Monday, October 20, 2014

Officials To Discuss Ebola Training For At-Risk New York City Employees

NEW YORK (CBSNewYork/AP) – New York City is stepping up its training for city workers who could be the first ones to make contact with anyone with Ebola. 

City officials are meeting Monday morning to discuss plans and specific steps to be taken in the event the deadly virus were to emerge in New York.

Among other things, the meeting will address facts about the disease and measures in place to protect police officers, emergency personnel, teachers and other civil servants.

It will also give the Municipal Labor Committee, which encompasses unions representing more than 300,000 New York City employees, a chance to voice any questions or concerns for their members’ safety when it come to Ebola.

“These are the people who will be in harm’s way,” Harry Nespoli, head of the Municipal Labor Committee, said Sunday. “Let’s hope to God we never have to deal with it, but what this city is doing is preparing for the worst just in case.”

This all comes on the heels of yet another Ebola flight scare in Ohio, but also some reassuring news out of Dallas.

In Dallas, Louise Troh and several friends and family members will finally be free Monday to leave a stranger’s home where they have been confined under armed guard for 21 days — the maximum incubation period for Ebola.

They had close contact with Thomas Eric Duncan, a Liberian man who died of the disease at Texas Health Presbyterian Hospital on Oct. 8.

“Not only have they been isolated from the wider public and their own families, they’ve been isolated from each other even in the house because they have not been able to touch each other,” said family friend Pastorgeorge Mason.

The incubation period also has passed for about a dozen health workers who encountered Duncan when he went to the Dallas hospital for the first time, on Sept. 25.

Duncan was sent home but returned by ambulance on Sept. 28 and was admitted. Two nurses who treated him during that second visit, Nina Pham and Amber Vinson, are now hospitalized with Ebola.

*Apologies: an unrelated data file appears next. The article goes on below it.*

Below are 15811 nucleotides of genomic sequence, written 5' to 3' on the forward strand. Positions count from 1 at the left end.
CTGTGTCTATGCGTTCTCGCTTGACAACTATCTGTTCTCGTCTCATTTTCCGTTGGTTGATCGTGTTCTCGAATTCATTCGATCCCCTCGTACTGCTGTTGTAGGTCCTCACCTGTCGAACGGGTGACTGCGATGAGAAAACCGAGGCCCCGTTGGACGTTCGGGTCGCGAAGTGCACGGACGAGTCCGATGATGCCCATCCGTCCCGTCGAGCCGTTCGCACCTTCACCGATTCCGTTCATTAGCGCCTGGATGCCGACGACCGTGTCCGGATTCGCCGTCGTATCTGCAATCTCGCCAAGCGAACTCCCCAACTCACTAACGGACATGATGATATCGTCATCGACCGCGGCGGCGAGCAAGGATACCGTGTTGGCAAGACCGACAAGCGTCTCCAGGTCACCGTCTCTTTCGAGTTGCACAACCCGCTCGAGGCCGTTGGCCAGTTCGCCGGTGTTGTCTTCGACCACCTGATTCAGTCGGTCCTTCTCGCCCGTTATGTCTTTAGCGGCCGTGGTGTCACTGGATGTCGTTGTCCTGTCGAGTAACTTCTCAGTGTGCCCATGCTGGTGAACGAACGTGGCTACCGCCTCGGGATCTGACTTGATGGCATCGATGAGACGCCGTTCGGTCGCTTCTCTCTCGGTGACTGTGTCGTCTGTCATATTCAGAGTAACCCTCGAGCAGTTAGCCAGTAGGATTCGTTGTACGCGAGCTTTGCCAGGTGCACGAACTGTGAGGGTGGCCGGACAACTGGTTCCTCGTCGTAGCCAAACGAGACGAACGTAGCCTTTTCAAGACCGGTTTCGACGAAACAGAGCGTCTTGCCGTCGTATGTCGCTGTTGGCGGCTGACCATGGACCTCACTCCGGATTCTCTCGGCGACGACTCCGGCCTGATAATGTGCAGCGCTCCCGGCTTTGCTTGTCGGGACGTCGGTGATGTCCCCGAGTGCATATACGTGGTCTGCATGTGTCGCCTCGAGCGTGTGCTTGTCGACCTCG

Vinson’s family issued a statement Sunday saying they have hired a lawyer and are troubled by comments and media coverage that “mischaracterize” Vinson, who is being treated at Emory University in Atlanta. Vinson “has not and would not knowingly expose herself or anyone else,” the statement says.

Dallas County and Centers for Disease Control and Prevention officials cleared her to fly last week to Dallas from Ohio, and “suggestions that she ignored any of the physician and government-provided protocols recommended to her are patently untrue and hurtful,” the family says.

On Sunday, a Carnival Cruise Lines ship returned to Galveston, Texas, from a seven-day trip marred by worries over a health worker on board who was being monitored for Ebola. The lab supervisor had handled a specimen from Duncan and isolated herself on the ship as a precaution.

Carnival said it was informed by U.S. health authorities Sunday morning that the worker tested negative for Ebola.

Dr. Anthony Fauci, head of the National Institute of Allergy and Infectious Diseases, said those caring for Duncan were vulnerable because some of their skin was exposed.

“The guidelines did have some exposure of skin in the sense you had a mask, but there was some skin that was exposed and some hair that was exposed,” said Fauci. “We want to make sure that that’s no longer the case.”

The CDC is working on revisions to safety protocols. Earlier ones, Fauci said, were based on a World Health Organization model for care in remote places, often outdoors, and without intensive training for health workers.

Health officials had previously allowed hospitals some flexibility to use available covering when dealing with suspected Ebola patients. The new guidelines are expected to set firmer standards: calling for full-body suits and hoods that protect worker’s necks; setting rigorous rules for removal of equipment and disinfection of hands; and requiring a “site manager” to supervise the putting on and taking off of equipment.

The guidelines also are expected to require a “buddy system” in which workers check each other as they come in and go out, according to an official who was familiar with the guidelines but not authorized to discuss them before their release.

On Sunday the Pentagon announced that Defense Secretary Chuck Hagel had ordered the formation of a 30-person military support team to assist civilian medical professionals in the U.S. to treat Ebola.

Meanwhile, Ohio’s Youngstown-Warren Airport had its own protocols tested Sunday night after a passenger on a flight from Florida showed Ebola symptoms.

“His eyes would roll back in his head when he was having convulsions,” said Jeff Gambino, whose wife and son were sitting right next to sick passenger. “His head would go back and forth. They were trying to restrain him and he threw up a couple, three, four times.”

The passenger was stabilized and taken to a local hospital but the airport director says inspectors found no sign of Ebola.

“They called the hazmat team, both EMS responded,” said airport director Dan Dickten. “I think it was a good response and now everything’s cleared and no eminent danger of any kind.”

And while some passengers complained of not being given enough information, the airport said it followed protocol, something New York officials also hope to be able to say should we get a case of our own in the city.

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